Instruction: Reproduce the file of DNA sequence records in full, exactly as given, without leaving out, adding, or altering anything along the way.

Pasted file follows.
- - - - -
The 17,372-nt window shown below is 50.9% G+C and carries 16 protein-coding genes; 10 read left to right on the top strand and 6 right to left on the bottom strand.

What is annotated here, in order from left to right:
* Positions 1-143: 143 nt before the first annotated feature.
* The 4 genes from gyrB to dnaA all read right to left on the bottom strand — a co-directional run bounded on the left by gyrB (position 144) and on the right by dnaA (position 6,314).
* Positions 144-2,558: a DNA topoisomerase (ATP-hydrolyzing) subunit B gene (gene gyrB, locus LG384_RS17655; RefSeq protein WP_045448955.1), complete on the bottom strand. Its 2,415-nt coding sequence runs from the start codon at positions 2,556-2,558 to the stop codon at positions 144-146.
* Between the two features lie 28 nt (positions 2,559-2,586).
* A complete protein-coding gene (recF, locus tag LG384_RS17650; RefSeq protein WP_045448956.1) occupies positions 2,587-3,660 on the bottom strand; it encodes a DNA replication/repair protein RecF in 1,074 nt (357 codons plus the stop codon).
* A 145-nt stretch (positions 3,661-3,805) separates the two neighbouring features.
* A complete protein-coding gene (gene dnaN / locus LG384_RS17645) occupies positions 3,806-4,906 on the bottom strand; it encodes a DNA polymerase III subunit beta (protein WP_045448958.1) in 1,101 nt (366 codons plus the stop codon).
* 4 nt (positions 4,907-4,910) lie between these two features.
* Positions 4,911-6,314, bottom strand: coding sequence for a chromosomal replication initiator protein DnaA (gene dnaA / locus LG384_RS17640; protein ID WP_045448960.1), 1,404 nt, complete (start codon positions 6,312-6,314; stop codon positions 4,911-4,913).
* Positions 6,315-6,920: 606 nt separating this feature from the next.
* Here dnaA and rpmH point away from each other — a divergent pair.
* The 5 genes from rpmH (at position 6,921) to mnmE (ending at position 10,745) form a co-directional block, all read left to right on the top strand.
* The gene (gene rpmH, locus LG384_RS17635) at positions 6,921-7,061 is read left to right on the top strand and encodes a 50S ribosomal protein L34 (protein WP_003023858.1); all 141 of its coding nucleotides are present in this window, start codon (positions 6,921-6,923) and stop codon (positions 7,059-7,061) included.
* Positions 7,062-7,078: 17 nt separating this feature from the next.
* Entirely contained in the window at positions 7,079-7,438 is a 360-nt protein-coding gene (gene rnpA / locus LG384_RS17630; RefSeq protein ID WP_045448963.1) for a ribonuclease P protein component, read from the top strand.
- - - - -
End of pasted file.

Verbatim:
The 17,372-nt window shown below is 50.9% G+C and carries 16 protein-coding genes; 10 read left to right on the top strand and 6 right to left on the bottom strand.

What is annotated here, in order from left to right:
* Positions 1-143: 143 nt before the first annotated feature.
* The 4 genes from gyrB to dnaA all read right to left on the bottom strand — a co-directional run bounded on the left by gyrB (position 144) and on the right by dnaA (position 6,314).
* Positions 144-2,558: a DNA topoisomerase (ATP-hydrolyzing) subunit B gene (gene gyrB, locus LG384_RS17655; RefSeq protein WP_045448955.1), complete on the bottom strand. Its 2,415-nt coding sequence runs from the start codon at positions 2,556-2,558 to the stop codon at positions 144-146.
* Between the two features lie 28 nt (positions 2,559-2,586).
* A complete protein-coding gene (recF, locus tag LG384_RS17650; RefSeq protein WP_045448956.1) occupies positions 2,587-3,660 on the bottom strand; it encodes a DNA replication/repair protein RecF in 1,074 nt (357 codons plus the stop codon).
* A 145-nt stretch (positions 3,661-3,805) separates the two neighbouring features.
* A complete protein-coding gene (gene dnaN / locus LG384_RS17645) occupies positions 3,806-4,906 on the bottom strand; it encodes a DNA polymerase III subunit beta (protein WP_045448958.1) in 1,101 nt (366 codons plus the stop codon).
* 4 nt (positions 4,907-4,910) lie between these two features.
* Positions 4,911-6,314, bottom strand: coding sequence for a chromosomal replication initiator protein DnaA (gene dnaA / locus LG384_RS17640; protein ID WP_045448960.1), 1,404 nt, complete (start codon positions 6,312-6,314; stop codon positions 4,911-4,913).
* Positions 6,315-6,920: 606 nt separating this feature from the next.
* Here dnaA and rpmH point away from each other — a divergent pair.
* The 5 genes from rpmH (at position 6,921) to mnmE (ending at position 10,745) form a co-directional block, all read left to right on the top strand.
* The gene (gene rpmH, locus LG384_RS17635) at positions 6,921-7,061 is read left to right on the top strand and encodes a 50S ribosomal protein L34 (protein WP_003023858.1); all 141 of its coding nucleotides are present in this window, start codon (positions 6,921-6,923) and stop codon (positions 7,059-7,061) included.
* Positions 7,062-7,078: 17 nt separating this feature from the next.
* Entirely contained in the window at positions 7,079-7,438 is a 360-nt protein-coding gene (gene rnpA / locus LG384_RS17630; RefSeq protein ID WP_045448963.1) for a ribonuclease P protein component, read from the top strand.